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A South African judge sentenced Olympic athlete Oscar Pistorius to six years in prison on Wednesday for the 2013 murder of his girlfriend, Reeva Steenkamp, drawing a close to a controversial case that's spanned three years.

The sentence is nine years short of the minimum prison term for murder in South Africa–and Pistorius could be eligible for release on parole as early as two years into his sentence.


In her sentencing, Judge Thokozile Masipa called 29-year-old Pistorius, 29, a "fallen hero," adding that he seems genuinely remorseful and is a good candidate for rehabilitation. Masipa said she saw no evidence that Steenkamp's murder was a case of domestic violence, despite public perception that it was.

Steenkamp, 29, died after Pistorius fired four gunshots into the closed bathroom door of his villa in an upscale Pretoria neighborhood in the early hours of February 14, 2013. Pistorius said he thought there was an intruder in the bathroom when he opened fire. In the initial investigation, neighbors said they heard two people arguing in the house in the lead-up to the gunfire. Steenkamp had sent messages to Pistorius previously saying she was sometimes afraid of him.

CBS News' Debora Patta was in the court room today for the sentencing:

South Africans and others from around the world expressed their outrage with the lenient sentencing and what they saw as a lack of accountability for a man who murdered his girlfriend. They picked apart aspects of the judge's reasoning for handing down less than the minimum sentence to Pistorius:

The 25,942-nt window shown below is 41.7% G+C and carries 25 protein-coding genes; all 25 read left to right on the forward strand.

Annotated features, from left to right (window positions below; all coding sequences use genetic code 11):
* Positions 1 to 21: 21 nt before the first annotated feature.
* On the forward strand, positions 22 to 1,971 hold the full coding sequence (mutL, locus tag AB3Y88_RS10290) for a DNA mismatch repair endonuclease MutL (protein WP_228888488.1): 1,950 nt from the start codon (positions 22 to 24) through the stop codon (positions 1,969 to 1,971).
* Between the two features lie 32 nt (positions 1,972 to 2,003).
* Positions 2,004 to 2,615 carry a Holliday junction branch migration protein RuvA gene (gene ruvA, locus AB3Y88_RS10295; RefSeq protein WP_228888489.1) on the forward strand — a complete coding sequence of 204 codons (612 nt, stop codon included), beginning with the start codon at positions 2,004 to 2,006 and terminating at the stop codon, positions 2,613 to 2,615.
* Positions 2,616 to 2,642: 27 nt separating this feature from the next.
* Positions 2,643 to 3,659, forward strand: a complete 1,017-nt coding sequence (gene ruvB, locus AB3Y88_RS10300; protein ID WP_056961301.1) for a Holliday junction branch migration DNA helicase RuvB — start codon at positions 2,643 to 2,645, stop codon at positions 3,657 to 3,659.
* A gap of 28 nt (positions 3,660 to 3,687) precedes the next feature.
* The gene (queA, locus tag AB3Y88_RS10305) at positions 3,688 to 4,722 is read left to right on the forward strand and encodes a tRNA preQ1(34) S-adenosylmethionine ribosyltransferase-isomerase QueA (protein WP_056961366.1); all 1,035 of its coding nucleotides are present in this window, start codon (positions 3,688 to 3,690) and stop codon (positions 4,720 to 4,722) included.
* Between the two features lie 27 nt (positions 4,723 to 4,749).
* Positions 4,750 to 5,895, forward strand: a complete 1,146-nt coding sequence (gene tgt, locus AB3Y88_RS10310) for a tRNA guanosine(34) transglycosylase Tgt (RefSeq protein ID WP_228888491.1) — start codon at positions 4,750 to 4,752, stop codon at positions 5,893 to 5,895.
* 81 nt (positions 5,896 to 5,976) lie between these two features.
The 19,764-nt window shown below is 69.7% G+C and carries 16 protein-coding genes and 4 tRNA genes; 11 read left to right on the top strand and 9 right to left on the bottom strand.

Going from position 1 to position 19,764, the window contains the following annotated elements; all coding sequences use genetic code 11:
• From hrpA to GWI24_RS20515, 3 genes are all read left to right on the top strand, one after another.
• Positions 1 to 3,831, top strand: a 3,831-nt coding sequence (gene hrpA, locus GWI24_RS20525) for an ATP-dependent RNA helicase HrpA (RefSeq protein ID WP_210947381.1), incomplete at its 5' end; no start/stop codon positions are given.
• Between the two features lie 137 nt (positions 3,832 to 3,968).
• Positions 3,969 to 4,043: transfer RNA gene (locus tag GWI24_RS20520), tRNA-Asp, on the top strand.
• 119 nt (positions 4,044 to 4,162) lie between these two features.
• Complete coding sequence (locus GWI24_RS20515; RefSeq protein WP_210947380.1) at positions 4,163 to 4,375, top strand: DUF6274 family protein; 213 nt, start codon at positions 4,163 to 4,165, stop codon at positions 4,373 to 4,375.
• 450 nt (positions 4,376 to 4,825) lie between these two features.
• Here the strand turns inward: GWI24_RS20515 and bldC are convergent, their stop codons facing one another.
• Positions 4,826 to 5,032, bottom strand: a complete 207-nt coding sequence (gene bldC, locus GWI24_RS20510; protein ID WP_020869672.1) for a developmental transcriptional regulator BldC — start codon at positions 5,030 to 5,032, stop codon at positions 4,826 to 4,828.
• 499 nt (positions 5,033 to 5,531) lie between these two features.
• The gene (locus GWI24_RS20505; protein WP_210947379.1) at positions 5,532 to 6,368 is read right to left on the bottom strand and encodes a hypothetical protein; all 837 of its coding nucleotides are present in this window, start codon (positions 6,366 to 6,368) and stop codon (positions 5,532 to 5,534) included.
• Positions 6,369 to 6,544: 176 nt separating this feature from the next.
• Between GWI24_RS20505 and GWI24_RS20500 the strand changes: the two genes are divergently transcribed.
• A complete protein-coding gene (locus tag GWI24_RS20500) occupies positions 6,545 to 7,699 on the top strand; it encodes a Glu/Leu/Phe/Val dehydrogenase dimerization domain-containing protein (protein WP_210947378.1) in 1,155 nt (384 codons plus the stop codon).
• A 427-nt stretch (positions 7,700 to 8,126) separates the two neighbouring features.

Some saw the sentencing as a case of the legal system being biased toward white men, and questioned whether the judgement would have been the same if Pistorius had not been known an internationally famous athlete before his trial:

Pistorius was originally convicted by the same judge of culpable homicide in 2014, a conviction more in line with manslaughter than murder, with a five year sentence. He served 10 months in prison on that conviction before being released to house arrest in August 2015–he's since been living at a relative's home in Pretoria.


But in December 2015, South Africa's Supreme Court of Appeals overturned that conviction and found him guilty of murder, finding that he must have know that he would likely kill whomever was behind the bathroom door, even if he didn't know it was Steenkamp. The appeals court sent the case back to Judge Masipa for sentencing.

A spokesperson for the Steenkamp family said they would not comment on the sentence. "The family has said it before they wanted the law to run its course. It has done so. No further comment. They will keep a dignified silence," Dup de Bruyn, the family's representative, told The Associated Press.

The state prosecutors have not announced whether they'll appeal the sentence and have two weeks to decide.